Looks like Button may be telling stories out of school? For sure the Canadian GP will be interesting.

  32. Carlos says:

    I don’t think the team order rule should have ever been put in place. The backlash from Austria 2002 was already sufficient to prevent future blatant incident like that. Forms of team orders have always occurred and teams will make up excuses in order to enforce them anyways. Furthermore, team orders are probably desired in certain situations like if one driver needs to move over to secure the WDC.
    Although it would be nice to see more overtaking and racing among teammates, I honestly think it should be the team’s decision on how to manage this issue.

    1. Carl says:

      It is a team sport and in the grand scheme of thing the Drivers’ Championship means nothing, it’s just a side show. It is the Constructors title that is the most important and determines the teams payout from the F1

  33. EM says:

    There’s one part of the f1.com race edit that hasn’t been mentioned much and that is when Jenson is alongside racing Lewis he’s told very sternly to ‘save fuel Jenson’. Looks very like code for ‘don’t race lewis’.

    Jenson then backs off for the rest of the race. My thoughts were he was told not to overtake Lewis, keep a safe 1-2 and bring it home. However when he saw the opening he went for it, maybe because he’s just a racer but mostly just to show Lewis, the team and us that he could.

  34. Curro says:

    What a pile of b*s*. Bring back team orders, at least everyone would know what’s going on.

    Team orders were specifically banned at a time of blatant abuse of them by one team in particular (Ferrari) at the expense of one of their drivers (Barrichello). That’s not the case anymore with the strong driver pairings we have now.

  35. Scooby says:

    Lewis Hamilton, pls bring your dad back into the paddock am pleaaadding! cos trust me you are all alone in there. its not too late to say dad i was wrong. weve not heard the last of this rumble. i see trouble ahead at mclaren!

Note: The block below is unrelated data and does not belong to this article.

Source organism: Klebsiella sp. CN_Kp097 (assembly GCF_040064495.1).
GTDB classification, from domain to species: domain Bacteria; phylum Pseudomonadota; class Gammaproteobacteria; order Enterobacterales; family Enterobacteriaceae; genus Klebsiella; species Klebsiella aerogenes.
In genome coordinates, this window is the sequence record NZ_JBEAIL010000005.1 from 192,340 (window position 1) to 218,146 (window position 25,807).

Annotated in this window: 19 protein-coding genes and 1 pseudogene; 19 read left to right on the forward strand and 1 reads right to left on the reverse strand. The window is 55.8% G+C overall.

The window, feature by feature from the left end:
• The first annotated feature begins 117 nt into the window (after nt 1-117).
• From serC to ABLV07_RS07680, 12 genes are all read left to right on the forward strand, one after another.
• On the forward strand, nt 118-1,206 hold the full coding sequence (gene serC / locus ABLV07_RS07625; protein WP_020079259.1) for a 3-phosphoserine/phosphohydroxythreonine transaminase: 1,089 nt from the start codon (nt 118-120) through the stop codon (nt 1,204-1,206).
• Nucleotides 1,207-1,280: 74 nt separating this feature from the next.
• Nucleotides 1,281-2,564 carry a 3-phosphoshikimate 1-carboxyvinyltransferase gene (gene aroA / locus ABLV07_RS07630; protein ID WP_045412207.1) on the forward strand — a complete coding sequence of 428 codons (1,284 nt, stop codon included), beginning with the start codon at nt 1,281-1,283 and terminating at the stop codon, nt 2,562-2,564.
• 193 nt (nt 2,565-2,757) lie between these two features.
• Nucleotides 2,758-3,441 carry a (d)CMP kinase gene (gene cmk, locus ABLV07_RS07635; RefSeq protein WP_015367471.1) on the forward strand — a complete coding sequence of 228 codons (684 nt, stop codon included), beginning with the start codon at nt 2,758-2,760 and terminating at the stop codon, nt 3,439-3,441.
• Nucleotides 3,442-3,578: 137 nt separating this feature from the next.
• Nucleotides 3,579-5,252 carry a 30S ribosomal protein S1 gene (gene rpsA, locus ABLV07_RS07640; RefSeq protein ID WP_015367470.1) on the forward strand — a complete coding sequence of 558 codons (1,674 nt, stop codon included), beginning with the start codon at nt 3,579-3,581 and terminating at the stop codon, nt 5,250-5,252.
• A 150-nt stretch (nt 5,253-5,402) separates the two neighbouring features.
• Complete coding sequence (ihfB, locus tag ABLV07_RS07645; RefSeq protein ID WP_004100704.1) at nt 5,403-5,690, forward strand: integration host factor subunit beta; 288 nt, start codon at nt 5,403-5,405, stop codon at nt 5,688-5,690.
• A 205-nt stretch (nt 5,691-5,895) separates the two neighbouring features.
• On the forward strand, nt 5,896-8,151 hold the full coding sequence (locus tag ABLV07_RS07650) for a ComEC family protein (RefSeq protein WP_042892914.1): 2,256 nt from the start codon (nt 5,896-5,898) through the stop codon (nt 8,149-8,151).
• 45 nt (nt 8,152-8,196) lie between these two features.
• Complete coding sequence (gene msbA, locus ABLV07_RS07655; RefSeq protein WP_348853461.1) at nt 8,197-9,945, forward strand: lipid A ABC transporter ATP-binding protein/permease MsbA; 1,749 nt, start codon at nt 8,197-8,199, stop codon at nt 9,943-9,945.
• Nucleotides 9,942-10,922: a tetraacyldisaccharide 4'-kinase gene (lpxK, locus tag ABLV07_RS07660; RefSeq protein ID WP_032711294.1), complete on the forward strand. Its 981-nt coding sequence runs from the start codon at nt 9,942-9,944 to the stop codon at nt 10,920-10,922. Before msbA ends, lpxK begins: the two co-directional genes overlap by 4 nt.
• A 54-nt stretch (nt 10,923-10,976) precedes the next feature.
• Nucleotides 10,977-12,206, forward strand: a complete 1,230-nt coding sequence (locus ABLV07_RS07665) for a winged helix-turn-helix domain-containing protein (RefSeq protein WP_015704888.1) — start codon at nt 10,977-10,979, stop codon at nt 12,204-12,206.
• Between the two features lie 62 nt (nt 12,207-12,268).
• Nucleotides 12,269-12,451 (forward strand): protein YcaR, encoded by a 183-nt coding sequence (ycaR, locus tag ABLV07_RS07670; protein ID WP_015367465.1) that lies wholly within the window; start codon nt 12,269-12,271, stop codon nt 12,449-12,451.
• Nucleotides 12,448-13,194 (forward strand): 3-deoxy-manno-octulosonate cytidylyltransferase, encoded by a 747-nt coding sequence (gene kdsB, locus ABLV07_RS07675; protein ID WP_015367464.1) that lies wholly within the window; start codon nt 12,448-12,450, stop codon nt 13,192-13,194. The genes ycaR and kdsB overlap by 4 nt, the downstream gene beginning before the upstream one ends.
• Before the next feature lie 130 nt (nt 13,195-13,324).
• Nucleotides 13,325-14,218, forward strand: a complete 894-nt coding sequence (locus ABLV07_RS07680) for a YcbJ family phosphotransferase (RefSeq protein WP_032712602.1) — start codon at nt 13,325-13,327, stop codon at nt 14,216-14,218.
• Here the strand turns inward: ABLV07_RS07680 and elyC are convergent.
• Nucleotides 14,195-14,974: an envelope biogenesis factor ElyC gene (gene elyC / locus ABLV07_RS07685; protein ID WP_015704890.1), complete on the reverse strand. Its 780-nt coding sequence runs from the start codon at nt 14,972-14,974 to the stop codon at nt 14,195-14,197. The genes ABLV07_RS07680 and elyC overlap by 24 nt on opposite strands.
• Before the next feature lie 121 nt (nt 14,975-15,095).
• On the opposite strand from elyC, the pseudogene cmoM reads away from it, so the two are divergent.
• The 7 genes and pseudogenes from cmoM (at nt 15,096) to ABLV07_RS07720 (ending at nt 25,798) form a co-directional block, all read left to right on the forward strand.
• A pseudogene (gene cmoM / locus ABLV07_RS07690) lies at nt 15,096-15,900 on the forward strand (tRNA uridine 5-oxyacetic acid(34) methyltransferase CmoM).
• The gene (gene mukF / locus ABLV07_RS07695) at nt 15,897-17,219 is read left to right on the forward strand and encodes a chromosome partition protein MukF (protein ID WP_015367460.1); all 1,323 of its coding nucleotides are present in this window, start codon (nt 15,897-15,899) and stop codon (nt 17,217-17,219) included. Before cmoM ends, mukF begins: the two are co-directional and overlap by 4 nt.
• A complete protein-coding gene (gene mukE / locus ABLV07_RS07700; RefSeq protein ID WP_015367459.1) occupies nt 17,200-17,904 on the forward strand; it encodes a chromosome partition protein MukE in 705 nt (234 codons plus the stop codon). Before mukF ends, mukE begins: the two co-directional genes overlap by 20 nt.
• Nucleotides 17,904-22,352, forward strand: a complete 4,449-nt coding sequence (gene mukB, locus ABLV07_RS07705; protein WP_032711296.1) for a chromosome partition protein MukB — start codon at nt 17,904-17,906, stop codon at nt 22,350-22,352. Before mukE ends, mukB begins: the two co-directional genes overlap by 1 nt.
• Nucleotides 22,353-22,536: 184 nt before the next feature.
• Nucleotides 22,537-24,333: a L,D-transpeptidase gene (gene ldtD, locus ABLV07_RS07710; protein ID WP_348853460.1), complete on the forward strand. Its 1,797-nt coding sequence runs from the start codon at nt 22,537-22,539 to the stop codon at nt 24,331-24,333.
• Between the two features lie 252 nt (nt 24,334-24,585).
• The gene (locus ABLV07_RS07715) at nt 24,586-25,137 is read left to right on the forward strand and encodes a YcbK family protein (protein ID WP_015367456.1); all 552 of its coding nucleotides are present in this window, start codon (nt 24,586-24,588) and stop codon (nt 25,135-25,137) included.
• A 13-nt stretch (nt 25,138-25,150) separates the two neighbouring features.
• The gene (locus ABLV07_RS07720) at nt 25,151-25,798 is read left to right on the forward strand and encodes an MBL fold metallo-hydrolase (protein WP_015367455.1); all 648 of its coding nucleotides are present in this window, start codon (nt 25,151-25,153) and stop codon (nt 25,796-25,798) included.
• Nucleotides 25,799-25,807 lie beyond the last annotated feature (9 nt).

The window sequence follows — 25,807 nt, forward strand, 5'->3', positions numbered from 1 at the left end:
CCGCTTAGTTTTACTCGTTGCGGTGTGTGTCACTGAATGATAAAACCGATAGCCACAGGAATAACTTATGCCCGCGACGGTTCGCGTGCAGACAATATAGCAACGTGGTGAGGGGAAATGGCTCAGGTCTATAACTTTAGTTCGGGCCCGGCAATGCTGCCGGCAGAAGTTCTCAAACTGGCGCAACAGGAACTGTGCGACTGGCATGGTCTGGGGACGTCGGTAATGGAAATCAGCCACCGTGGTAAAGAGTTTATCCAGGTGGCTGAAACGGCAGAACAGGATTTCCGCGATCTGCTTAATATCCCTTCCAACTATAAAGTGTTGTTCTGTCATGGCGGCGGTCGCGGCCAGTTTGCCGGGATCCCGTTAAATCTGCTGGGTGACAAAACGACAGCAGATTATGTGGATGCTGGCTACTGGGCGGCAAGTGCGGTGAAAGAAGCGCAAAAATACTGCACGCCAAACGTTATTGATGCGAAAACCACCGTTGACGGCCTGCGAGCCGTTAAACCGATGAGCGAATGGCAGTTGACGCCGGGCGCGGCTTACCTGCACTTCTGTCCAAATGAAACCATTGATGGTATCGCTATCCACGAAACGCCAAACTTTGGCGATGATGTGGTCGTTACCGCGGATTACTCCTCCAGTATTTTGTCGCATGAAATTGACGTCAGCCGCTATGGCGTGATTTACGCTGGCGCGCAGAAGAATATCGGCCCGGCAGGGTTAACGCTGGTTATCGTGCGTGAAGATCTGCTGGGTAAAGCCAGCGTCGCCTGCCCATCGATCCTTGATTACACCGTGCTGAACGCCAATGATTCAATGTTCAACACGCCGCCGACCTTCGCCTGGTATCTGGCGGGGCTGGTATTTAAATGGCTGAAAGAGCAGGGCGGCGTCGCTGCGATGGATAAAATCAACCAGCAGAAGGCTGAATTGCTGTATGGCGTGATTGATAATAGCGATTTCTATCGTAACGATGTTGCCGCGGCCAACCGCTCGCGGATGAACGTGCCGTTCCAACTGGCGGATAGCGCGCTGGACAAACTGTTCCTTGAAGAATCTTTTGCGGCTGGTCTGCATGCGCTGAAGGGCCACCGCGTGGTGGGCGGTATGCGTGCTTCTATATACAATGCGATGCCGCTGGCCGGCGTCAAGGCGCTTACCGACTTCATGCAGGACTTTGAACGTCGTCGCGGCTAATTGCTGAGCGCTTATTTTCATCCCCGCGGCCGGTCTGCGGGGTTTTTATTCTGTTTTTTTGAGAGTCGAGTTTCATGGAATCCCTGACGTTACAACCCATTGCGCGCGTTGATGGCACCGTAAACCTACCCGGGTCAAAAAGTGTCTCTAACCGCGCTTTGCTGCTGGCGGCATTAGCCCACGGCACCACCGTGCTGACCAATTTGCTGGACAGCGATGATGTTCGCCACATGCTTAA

36. D. says:

    Lewis is going to walk Montreal. I don’t care if RBR bring an F-Duct or whatever -Duct they want. McLaren was clearly faster in Turkey in race configuration. There is no way they will not be at least 3 tenths per lap quicker than RBR on the island. In fact, I suspect Ferrari might be as quick if not quicker than RBR here (and I also wuold not discount Mercedes).

  37. malcolm.strachan says:

    This reminds me a little of San Marino, 1982. The drivers are told to save fuel, the following driver overtakes… except this one ended with the original leading driver winning and only feeling slightly put-out, rather than being beaten and feeling betrayed.

    I hope this doesn’t play out in a similar fashion… but I am sure McLaren will be doing all they can to calm any rough waters.

  38. Richard says:

    I have a simple solution to end all this speculation about what various radio messages may or may not mean. Ban the use of pit to car radio altogether! Leave the driver to drive the car and make his own decisions. On things like fuel management, some form of display should be given so that the driver can make his mind up on whether or not to adopt fuel saving modes.

  39. Nic Maennling says:

    Teams screw up quite often. It is interesting to read how they now explain the actual event !

  40. Steve Smith says:

    Seems like a good case for reintroducing fuelling during races? Perhaps banning re-fuelling has been a bit of an own goal by the FIA?